R.I.P. Robin Day R.D.I.

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By | From the Collections

Probably everybody reading this has at some time sat in a chair designed by Robin Day, the designer who died on 9 November 2010 aged 95. His stackable plastic chairs, and their derivatives, are ubiquitous in British schools, hospitals and office meeting rooms.

Left, poster by Robin Day for the Royal Society for the Prevention of Accidents, ca. 1954. Wellcome Library no. 32584i

However, he designed more than chairs. During World War II he designed posters for the Ministry of Information, and in 1951 signage for the Festival of Britain. The Wellcome Library holds posters which he designed for the Royal Society for the Prevention of Accidents.

The poster above, possibly from 1954, shows the danger of alighting from a bus of the open-platform type which is scheduled to be reintroduced in London this time next year. Three different lettering-types are used to describe the three activities involved: waiting (leaning backwards), the bus trundling onwards (cursive), and the final emphatic stop (sanserif caps bold in white on black, and boxed for good measure). The man alighting looks like a self-portrait of Day himself.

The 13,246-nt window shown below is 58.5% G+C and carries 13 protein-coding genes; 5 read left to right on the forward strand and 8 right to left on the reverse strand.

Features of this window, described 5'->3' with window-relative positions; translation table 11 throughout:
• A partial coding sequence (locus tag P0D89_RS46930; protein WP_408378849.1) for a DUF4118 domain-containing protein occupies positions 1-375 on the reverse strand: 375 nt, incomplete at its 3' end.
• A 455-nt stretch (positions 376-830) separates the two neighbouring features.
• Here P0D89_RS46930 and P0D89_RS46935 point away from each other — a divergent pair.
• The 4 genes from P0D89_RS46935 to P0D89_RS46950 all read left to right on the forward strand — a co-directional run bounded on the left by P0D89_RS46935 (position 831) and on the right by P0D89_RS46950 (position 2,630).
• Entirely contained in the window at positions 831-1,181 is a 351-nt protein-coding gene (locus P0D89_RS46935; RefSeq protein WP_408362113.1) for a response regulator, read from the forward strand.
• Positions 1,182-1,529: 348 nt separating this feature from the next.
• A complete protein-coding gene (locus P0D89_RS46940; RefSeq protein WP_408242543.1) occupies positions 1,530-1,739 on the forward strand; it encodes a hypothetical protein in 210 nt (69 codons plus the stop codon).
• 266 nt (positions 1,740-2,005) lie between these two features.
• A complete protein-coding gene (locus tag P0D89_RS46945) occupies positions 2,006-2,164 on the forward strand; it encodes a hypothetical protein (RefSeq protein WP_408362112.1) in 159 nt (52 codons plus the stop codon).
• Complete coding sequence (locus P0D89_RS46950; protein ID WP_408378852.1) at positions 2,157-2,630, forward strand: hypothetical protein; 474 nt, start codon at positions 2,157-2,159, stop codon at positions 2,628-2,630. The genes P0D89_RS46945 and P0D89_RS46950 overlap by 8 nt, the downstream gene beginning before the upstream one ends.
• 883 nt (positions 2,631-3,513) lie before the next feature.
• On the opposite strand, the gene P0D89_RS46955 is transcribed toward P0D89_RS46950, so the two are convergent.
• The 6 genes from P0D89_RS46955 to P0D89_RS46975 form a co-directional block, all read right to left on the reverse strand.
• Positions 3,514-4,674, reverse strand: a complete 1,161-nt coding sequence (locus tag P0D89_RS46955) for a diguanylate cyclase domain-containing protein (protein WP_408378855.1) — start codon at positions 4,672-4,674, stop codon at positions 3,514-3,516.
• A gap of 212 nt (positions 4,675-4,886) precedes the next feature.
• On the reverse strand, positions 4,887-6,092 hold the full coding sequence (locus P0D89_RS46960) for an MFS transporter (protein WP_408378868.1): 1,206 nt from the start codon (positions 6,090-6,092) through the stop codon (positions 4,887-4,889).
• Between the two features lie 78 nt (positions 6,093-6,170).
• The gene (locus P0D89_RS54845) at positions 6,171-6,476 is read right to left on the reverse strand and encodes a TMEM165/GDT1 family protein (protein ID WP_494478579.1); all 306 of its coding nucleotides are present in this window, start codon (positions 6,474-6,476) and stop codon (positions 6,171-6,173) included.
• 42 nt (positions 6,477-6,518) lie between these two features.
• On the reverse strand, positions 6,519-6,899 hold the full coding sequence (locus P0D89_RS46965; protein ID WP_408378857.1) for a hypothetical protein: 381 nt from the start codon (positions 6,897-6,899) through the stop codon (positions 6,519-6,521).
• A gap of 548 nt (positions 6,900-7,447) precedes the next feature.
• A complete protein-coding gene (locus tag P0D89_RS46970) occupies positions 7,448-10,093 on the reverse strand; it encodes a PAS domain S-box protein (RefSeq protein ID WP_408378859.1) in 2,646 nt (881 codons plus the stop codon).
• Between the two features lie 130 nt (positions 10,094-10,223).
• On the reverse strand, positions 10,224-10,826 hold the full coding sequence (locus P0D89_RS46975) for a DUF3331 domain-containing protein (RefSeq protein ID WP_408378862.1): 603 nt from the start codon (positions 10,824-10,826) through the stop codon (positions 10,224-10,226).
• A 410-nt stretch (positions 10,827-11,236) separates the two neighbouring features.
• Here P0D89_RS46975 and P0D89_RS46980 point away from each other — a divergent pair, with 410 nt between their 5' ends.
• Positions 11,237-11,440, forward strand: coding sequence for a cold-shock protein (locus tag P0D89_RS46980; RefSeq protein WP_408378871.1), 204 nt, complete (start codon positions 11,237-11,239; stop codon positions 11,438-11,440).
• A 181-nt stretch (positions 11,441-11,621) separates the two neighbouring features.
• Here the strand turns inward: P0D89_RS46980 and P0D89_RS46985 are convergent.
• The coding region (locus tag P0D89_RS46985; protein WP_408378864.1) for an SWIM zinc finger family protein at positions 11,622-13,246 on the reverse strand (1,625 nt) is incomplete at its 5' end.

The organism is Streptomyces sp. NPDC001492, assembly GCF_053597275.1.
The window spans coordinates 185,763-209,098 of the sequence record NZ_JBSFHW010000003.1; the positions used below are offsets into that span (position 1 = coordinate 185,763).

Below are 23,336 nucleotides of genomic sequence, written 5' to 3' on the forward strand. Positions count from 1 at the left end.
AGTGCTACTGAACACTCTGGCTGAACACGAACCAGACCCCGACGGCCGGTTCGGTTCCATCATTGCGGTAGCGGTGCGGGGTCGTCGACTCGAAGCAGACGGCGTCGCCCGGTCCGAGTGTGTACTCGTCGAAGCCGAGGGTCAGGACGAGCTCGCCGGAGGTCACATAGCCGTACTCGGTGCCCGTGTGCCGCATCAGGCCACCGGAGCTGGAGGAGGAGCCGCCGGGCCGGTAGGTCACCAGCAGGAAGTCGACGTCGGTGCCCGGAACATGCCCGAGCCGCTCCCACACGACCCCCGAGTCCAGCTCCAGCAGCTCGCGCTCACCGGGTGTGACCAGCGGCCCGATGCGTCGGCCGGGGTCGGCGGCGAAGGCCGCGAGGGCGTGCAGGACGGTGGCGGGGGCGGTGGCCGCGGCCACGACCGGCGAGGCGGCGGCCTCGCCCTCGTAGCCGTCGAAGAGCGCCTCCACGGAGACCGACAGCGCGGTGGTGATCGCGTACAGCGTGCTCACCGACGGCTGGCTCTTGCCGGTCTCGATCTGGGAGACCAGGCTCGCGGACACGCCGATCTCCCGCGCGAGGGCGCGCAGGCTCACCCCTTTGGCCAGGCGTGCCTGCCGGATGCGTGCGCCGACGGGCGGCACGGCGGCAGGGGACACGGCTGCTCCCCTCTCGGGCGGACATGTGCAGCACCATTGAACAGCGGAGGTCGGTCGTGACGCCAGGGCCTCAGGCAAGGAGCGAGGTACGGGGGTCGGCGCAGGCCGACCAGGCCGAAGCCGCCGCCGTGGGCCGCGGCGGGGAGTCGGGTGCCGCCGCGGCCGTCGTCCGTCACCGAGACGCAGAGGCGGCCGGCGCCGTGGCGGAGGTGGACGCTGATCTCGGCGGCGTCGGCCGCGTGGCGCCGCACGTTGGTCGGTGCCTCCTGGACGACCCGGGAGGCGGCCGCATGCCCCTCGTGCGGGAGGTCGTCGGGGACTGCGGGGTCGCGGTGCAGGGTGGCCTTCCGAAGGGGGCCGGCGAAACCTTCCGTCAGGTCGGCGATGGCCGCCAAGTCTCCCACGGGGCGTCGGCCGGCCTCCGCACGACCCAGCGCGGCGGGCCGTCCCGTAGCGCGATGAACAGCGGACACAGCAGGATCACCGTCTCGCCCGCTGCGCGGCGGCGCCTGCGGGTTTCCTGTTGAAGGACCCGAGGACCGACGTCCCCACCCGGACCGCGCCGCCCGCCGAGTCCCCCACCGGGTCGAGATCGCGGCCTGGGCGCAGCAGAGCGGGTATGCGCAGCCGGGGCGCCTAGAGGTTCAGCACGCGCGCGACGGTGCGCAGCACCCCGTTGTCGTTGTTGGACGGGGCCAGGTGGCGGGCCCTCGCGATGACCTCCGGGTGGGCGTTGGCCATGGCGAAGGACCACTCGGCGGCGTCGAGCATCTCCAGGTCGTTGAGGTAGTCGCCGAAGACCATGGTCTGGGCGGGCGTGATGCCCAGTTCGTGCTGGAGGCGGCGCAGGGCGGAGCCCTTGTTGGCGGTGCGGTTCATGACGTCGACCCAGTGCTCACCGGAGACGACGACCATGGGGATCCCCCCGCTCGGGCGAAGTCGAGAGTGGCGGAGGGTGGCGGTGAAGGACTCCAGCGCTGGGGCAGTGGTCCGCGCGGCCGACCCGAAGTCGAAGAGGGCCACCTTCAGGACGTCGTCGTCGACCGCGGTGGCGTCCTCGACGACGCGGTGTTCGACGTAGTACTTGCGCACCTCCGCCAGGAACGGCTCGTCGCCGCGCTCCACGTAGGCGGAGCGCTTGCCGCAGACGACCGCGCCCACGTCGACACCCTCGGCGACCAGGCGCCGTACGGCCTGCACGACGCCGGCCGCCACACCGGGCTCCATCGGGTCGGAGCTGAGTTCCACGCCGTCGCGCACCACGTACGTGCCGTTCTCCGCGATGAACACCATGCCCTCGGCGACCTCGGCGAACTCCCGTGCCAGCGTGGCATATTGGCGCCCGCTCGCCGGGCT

Right, poster by Robin Day for the Royal Society for the Prevention of Accidents, ca. 1954. Wellcome Library no. 32585i

This film noir-type poster (right) about the rewiring of an electric plug shows an early bid in the interests of safety to reserve more work for electricians and less for amateurs.

As is the way with posters, both preserve fragments of social history within their overt message – such as the vanished three-round-pinned plug (still used in India).

See further Fiona MacCarthy’s obituary of Robin Day in the Guardian, 17 November 2010, and Charlotte Higgins’s account of a visit to him in the same paper, 18 November 2010.

Author: William Schupbach

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